“The Industry Wants to Put You in a Box, Don’t Let Them”: An Interview with ¡MAYDAY!

By | Posted September 6, 2017
Bernz and Wrekonize discuss their new album, 'Search Party,' staying consistent while mixing up their sound and embracing the mainstream.
2017-09-06-mayday-search-party-interview

“We always say that ¡MAYDAY! has become like Fight Club,” Bernz says, smiling behind his sunglasses and bushy beard. “Like, only the real ones know about it, and someone has to put you on to us for you to get it. DJBooth was one of the first members of ¡MAYDAY!, so thanks for being there since the beginning.”

Now I’m the one smiling and blushing.

I've only been writing for DJBooth since the beginning of this year, but I’ve been listening to ¡MAYDAY! since I was in high school. Sitting across the table from me in The Catalyst Club green room at their Search Party Tour stop in my college town of Santa Cruz, California, ¡MAYDAY! emcees Bernz and Wrekonize have no idea how much this feels like a defining moment.

I first fell in love with the Miami-based hip-hop act as an 18-year-old band student in search of organic material I could play on my saxophone. Between then and now, I sold my sax for rent money and became a full-time hip-hop-a-holic, but across all of my rap-saturated playlists, the funky, world music-inspired, uncategorizable eclecticism of ¡MAYDAY! has continued to revitalize me with a sentimental splash of something truly different.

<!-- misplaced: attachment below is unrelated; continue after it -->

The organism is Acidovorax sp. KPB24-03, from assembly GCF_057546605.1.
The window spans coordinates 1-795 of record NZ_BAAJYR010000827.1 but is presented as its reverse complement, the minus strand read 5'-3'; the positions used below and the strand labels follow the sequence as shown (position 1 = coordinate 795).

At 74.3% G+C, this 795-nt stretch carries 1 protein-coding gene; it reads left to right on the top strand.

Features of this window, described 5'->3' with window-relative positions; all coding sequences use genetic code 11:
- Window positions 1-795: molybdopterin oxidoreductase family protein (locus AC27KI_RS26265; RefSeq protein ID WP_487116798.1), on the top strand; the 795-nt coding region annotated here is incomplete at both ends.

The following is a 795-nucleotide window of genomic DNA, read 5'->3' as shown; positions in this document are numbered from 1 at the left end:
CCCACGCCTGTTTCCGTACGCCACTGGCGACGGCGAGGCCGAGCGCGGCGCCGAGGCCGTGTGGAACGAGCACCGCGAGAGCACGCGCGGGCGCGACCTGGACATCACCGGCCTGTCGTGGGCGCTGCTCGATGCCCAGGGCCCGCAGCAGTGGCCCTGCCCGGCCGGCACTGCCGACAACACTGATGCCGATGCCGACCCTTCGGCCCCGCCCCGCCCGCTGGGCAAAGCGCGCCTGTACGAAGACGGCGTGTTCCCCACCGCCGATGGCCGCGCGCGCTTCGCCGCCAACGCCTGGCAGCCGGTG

During their tenure with Strange Music, ¡MAYDAY! has released three group albums, a collaborative project with Murs, an EP, and a mixtape, as well as solo albums from both Bernz and Wrek. Through several personnel changes and years of artistic growth, what ties ¡MAYDAY!’s discography together is the group’s masterful understanding of a wide variety of music, as well as their ability to seamlessly draw from many diverse influences to create a uniquely groovy take on instrumental hip-hop.

On their latest album, Search Party, due out this Friday, September 8, that genre-bending experimentation is as apparent as ever, but the songwriting is generally more mellow and introspective than what fans have grown accustomed to from the group. There are tracks that’ll make you want to move your hips (“Pretender,” “Tempted”), but many of them don’t sound quite like the ¡MAYDAY! of yesteryear. Which is to be expected; the group has always grown and transformed with each release.

“I think it’s a cool new chapter in the ¡MAYDAY! book,” Bernz asserts with palpable excitement in his voice. “Some new sounds, new approaches.”  


You guys are known for constantly being in the studio. When did you start working on Search Party?

Bernz: Yeah we work every day, that’s what we do. This one, we started in mid-April?